The only physical remnant of the Post Oak community, this cemetery began as the burial ground for the family of Isham McMillin, who acquired land in this part of Bell County in 1855. The oldest marked grave, that of McMillin's daughter Elizabeth, dates from 1857. Several graves, marked by piles of stones or illegible markers, may predate Elizabeth's burial.
A large proportion of graves mark the burial sites of infants and children, testament to the harshness of frontier life as Anglo settlers moved into the area. Buried here are members of a number of pioneer families, including the Edwards, Fulton, Sinclair and Ezell families. Isham McMillin, who died in 1861, is buried here, as is another McMillin daughter, Mary (1852-1864).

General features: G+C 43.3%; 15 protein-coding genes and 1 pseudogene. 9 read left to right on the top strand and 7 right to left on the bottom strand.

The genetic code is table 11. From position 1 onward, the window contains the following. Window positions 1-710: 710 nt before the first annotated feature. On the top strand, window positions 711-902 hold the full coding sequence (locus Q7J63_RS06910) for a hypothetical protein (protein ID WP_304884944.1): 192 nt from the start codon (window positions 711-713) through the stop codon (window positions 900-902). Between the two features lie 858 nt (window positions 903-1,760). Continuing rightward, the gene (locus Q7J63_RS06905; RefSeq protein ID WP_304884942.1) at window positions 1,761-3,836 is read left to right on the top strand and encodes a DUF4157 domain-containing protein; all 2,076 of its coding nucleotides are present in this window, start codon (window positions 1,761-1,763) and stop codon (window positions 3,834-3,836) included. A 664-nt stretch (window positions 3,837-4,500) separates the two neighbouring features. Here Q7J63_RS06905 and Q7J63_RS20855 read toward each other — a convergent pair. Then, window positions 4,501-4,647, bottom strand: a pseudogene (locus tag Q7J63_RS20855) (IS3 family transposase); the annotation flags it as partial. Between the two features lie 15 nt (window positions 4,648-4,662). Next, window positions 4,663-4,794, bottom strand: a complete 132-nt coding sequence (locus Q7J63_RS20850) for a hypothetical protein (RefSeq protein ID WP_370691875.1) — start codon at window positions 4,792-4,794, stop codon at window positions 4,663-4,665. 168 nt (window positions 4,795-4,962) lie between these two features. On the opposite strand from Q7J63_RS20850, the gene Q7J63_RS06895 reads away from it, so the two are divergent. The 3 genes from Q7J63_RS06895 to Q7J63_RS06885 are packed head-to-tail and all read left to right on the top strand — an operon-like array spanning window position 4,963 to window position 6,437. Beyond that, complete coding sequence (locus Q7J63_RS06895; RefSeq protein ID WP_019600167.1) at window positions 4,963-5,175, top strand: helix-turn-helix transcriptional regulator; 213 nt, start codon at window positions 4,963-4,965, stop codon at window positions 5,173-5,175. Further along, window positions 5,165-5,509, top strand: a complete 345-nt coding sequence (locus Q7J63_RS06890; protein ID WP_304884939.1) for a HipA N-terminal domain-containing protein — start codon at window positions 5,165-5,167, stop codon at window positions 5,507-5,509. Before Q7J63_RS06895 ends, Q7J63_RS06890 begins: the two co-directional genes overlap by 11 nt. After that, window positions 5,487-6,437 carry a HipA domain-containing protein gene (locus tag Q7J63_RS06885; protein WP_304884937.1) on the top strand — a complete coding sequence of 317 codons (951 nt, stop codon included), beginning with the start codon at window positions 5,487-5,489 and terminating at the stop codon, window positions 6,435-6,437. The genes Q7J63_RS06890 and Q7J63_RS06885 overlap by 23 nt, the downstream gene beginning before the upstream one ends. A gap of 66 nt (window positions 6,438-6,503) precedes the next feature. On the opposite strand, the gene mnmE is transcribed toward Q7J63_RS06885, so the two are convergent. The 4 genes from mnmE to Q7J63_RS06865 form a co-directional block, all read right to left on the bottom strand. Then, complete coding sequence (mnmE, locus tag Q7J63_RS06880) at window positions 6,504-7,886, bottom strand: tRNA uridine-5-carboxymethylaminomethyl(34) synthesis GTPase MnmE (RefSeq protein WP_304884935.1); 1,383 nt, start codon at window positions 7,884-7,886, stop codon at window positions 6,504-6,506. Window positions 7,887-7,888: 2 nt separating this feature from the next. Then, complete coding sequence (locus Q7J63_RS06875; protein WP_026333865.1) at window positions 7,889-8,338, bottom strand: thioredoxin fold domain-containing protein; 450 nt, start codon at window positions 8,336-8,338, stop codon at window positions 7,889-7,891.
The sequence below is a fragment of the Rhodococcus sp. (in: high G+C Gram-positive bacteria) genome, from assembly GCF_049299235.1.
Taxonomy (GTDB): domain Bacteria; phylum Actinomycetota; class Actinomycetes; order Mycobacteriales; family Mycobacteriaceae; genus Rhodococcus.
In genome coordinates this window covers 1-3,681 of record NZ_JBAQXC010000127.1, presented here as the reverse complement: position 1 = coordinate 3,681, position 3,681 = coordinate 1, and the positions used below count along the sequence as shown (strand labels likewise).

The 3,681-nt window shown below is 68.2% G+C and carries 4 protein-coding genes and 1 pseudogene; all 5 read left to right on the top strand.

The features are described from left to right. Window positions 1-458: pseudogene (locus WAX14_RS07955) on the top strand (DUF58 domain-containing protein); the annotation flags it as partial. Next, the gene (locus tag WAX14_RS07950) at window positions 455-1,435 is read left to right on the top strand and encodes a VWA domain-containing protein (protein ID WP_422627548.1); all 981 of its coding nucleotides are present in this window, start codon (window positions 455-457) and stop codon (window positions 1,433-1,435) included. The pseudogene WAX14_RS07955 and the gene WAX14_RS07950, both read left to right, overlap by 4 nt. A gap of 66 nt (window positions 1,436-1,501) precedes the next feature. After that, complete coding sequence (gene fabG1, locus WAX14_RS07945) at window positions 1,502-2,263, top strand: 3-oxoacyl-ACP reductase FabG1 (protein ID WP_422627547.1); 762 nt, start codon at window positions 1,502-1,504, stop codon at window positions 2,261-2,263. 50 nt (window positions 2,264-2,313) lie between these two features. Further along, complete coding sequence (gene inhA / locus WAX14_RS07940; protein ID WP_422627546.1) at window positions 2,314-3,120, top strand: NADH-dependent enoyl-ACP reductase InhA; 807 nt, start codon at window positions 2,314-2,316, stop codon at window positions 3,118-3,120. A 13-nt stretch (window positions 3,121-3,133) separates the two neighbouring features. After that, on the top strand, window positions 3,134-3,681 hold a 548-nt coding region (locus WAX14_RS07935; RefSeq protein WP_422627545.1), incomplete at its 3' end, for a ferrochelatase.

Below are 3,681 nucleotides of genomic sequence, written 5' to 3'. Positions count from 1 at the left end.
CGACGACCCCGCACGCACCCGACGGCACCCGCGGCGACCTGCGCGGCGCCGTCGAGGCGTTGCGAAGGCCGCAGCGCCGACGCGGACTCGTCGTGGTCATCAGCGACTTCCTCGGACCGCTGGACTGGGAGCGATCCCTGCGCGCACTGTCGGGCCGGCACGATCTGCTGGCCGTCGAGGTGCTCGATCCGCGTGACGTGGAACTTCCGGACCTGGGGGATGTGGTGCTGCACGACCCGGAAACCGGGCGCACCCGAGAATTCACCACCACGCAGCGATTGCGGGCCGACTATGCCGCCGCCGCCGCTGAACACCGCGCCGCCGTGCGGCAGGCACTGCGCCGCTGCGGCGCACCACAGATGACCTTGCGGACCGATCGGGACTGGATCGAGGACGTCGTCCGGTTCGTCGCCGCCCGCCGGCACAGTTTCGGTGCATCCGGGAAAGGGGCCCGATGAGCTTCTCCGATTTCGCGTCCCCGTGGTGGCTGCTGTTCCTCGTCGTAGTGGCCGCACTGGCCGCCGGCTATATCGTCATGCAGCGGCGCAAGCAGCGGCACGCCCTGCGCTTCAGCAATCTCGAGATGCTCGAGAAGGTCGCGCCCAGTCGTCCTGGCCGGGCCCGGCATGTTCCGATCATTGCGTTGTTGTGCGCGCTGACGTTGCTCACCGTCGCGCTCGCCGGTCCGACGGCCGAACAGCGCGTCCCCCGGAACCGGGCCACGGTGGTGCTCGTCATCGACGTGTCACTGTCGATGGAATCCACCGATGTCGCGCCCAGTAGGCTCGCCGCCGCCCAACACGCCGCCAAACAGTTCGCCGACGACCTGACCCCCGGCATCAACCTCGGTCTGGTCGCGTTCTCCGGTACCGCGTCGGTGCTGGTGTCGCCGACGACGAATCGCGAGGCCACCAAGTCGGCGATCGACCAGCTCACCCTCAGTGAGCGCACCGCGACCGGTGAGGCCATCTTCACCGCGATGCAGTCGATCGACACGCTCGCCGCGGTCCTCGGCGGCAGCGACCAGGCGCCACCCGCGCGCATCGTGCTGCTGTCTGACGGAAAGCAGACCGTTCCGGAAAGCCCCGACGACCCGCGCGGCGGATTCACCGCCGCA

In 1873, Sarah McMillin sold two acres of land to the deacons of Mountain Home Baptist Church for the purpose of building a church and schoolhouse. The Mountain Home church came to be called Post Oak Baptist Church , as did the school and the community. The school consolidated with the Center Lake School District in 1916 and later became part of the Holland public school system. The Post Oak Baptist Church continued to meet until a 1952 fire destroyed the church building and the congregation disbanded.
Burials continued to take place in the graveyard, and the Post Oak Cemetery Association, organized in 1951, cares for the cemetery, which stands as a reminder of early Bell County settlement.